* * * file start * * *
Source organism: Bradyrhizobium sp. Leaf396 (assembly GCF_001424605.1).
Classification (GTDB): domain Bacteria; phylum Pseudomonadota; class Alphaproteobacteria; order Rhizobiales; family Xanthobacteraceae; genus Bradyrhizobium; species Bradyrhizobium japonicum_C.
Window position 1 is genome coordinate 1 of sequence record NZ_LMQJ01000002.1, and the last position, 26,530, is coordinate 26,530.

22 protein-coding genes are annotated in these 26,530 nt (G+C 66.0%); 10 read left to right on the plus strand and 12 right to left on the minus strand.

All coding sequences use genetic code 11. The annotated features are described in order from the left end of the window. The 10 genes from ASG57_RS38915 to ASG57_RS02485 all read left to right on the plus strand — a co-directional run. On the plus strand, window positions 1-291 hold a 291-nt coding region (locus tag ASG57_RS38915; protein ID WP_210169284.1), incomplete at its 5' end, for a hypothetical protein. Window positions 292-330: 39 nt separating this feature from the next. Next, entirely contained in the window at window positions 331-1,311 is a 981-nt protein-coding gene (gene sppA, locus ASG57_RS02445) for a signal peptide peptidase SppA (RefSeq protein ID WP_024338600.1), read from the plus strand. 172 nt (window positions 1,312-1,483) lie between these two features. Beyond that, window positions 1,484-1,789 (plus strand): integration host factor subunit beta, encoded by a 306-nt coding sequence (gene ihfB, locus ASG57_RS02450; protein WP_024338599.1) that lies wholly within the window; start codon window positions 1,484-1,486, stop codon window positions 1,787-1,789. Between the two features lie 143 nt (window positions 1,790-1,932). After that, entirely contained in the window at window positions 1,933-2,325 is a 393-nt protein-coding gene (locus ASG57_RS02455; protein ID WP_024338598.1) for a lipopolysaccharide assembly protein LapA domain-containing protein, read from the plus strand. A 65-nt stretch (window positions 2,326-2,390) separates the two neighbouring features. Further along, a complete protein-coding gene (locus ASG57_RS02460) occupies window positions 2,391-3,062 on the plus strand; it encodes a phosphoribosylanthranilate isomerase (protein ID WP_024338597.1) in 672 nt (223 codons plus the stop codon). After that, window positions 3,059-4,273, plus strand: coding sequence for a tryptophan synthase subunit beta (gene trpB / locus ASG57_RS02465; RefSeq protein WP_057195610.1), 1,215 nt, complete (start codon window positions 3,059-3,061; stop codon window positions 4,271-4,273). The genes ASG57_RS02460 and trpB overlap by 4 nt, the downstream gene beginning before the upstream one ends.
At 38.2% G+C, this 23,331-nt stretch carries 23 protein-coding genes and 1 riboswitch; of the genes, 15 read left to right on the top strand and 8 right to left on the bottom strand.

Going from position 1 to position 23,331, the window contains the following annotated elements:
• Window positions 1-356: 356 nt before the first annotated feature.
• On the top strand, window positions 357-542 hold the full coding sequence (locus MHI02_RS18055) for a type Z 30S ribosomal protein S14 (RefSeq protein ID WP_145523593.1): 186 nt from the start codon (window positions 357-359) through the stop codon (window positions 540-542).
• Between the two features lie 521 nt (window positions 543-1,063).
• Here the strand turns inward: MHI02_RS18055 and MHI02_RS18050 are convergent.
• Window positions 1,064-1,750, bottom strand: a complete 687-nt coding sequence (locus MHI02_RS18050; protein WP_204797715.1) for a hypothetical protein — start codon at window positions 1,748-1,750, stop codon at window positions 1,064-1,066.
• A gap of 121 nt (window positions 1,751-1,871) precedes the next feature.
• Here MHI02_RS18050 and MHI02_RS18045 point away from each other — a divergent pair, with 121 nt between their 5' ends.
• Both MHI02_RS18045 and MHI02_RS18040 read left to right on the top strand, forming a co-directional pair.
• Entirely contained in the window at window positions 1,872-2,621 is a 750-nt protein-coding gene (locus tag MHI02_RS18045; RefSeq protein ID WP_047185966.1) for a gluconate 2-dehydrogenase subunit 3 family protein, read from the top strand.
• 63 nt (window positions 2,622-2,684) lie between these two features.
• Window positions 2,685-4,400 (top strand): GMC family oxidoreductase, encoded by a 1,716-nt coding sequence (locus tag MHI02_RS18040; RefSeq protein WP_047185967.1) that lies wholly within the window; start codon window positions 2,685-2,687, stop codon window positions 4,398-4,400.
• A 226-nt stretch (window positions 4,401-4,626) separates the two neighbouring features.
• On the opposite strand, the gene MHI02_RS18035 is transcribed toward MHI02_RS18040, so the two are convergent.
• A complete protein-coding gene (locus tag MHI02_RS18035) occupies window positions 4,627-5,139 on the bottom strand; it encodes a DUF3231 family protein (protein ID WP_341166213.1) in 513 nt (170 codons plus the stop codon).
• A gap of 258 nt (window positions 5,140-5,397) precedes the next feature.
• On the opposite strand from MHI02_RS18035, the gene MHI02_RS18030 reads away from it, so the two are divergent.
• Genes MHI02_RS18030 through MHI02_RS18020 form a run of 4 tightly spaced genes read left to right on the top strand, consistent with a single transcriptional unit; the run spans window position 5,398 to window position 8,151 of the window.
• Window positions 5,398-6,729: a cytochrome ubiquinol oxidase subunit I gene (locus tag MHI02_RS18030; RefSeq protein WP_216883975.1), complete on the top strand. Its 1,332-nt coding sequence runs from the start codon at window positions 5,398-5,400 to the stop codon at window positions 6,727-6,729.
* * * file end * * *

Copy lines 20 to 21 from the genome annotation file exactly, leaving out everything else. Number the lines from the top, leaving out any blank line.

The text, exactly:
• On the opposite strand, the gene MHI02_RS18035 is transcribed toward MHI02_RS18040, so the two are convergent.
• A complete protein-coding gene (locus tag MHI02_RS18035) occupies window positions 4,627-5,139 on the bottom strand; it encodes a DUF3231 family protein (protein ID WP_341166213.1) in 513 nt (170 codons plus the stop codon).